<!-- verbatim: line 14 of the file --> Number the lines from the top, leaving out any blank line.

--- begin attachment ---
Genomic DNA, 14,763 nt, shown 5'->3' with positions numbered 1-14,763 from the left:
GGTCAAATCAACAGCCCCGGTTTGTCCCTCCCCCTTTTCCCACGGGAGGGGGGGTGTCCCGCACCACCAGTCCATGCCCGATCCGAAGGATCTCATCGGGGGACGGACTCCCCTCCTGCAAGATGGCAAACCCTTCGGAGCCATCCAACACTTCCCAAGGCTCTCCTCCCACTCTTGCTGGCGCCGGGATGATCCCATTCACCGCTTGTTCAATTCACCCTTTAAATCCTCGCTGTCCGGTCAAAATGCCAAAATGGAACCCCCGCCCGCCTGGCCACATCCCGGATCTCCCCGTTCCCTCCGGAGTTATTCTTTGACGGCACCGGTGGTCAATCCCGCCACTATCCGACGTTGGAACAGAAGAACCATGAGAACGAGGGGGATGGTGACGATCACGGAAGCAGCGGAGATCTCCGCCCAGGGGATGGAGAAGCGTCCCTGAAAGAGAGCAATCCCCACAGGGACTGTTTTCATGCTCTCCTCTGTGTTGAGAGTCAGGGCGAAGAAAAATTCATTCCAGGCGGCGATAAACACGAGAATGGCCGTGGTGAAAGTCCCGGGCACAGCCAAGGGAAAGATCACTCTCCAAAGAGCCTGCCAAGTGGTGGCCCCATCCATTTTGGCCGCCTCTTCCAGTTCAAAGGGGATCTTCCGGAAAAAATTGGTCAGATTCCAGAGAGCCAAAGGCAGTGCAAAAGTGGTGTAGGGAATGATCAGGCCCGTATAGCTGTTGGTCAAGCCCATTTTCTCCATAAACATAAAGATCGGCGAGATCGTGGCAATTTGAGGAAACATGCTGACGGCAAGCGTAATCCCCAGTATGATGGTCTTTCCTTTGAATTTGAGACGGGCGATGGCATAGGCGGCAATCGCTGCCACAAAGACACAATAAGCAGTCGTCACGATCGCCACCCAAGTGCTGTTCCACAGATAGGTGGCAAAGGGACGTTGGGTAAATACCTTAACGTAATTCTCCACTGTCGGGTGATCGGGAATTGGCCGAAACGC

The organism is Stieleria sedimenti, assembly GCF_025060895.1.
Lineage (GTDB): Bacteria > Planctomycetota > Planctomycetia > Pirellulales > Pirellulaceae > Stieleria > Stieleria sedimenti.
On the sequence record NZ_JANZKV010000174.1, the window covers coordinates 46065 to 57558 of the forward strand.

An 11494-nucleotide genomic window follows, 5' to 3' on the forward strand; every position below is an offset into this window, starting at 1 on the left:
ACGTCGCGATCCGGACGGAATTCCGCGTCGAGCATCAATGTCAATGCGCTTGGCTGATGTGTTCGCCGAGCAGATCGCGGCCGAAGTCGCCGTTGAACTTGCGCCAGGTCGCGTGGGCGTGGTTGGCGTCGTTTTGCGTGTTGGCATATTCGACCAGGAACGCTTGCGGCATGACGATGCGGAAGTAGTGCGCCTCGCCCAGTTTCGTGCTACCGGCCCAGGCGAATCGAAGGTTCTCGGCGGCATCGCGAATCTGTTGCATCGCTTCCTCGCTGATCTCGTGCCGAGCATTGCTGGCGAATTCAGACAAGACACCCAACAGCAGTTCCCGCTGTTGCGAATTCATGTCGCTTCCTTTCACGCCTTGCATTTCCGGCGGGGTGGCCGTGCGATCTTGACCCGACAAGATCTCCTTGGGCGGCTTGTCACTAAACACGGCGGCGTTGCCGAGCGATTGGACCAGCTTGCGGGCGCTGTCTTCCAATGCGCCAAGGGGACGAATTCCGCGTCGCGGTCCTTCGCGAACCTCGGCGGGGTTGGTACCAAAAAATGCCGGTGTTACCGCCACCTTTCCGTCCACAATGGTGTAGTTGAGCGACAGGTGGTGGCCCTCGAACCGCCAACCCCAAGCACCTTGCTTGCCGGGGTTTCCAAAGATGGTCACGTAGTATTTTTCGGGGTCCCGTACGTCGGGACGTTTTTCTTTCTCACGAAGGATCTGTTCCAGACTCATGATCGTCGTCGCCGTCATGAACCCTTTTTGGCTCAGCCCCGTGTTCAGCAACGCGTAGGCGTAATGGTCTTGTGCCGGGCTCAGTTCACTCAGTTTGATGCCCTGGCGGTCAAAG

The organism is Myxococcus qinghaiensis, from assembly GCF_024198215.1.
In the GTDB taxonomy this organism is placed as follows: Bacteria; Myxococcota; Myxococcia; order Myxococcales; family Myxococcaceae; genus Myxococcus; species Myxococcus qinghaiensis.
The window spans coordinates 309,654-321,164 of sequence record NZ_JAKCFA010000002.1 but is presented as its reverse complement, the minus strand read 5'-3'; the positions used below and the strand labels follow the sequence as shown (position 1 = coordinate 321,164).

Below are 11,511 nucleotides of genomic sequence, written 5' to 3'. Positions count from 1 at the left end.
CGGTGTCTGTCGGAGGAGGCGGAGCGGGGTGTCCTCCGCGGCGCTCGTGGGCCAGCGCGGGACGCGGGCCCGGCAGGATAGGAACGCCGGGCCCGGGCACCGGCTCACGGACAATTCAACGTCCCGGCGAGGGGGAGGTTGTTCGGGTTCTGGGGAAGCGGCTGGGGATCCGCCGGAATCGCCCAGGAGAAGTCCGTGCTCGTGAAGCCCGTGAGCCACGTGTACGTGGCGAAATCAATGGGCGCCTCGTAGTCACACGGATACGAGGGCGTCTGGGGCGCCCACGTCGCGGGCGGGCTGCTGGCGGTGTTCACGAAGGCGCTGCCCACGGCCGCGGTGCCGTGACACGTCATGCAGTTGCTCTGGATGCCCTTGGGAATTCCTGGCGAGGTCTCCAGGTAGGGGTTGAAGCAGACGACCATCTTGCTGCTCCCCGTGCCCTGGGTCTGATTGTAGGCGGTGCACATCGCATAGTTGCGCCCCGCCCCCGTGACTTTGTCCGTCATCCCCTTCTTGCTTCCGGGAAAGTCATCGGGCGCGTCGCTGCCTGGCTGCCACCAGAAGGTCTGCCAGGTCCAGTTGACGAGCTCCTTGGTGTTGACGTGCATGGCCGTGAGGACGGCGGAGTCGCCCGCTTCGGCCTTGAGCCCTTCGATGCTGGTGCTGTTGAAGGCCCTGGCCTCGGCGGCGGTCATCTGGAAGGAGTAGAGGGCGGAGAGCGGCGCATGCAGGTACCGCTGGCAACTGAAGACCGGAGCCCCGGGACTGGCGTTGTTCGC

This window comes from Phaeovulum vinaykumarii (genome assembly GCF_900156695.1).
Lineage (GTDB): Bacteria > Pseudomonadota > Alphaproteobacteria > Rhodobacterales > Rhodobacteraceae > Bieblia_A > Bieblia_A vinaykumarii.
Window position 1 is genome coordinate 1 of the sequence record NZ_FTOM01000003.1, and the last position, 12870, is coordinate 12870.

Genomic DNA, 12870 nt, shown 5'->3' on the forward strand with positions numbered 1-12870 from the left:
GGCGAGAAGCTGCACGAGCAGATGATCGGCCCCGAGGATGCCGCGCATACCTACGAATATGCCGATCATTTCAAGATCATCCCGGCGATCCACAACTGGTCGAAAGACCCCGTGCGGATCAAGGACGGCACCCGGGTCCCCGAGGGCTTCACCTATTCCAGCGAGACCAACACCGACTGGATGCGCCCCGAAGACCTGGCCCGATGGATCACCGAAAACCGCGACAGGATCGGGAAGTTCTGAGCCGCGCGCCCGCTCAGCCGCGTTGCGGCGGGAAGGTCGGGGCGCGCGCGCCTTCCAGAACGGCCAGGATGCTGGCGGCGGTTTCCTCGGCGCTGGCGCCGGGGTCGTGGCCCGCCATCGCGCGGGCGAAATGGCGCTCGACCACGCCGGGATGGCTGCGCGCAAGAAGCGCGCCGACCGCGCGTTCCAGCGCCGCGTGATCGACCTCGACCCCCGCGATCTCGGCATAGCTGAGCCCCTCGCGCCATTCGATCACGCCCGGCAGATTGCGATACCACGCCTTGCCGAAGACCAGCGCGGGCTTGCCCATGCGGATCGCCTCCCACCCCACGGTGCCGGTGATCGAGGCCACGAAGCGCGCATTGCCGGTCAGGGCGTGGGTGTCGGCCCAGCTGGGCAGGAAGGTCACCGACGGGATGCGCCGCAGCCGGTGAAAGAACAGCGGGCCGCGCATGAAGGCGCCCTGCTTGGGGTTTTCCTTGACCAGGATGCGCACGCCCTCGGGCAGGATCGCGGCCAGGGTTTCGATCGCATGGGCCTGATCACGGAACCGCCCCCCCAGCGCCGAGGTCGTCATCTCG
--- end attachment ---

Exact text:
Lineage (GTDB): Bacteria > Pseudomonadota > Alphaproteobacteria > Rhodobacterales > Rhodobacteraceae > Bieblia_A > Bieblia_A vinaykumarii.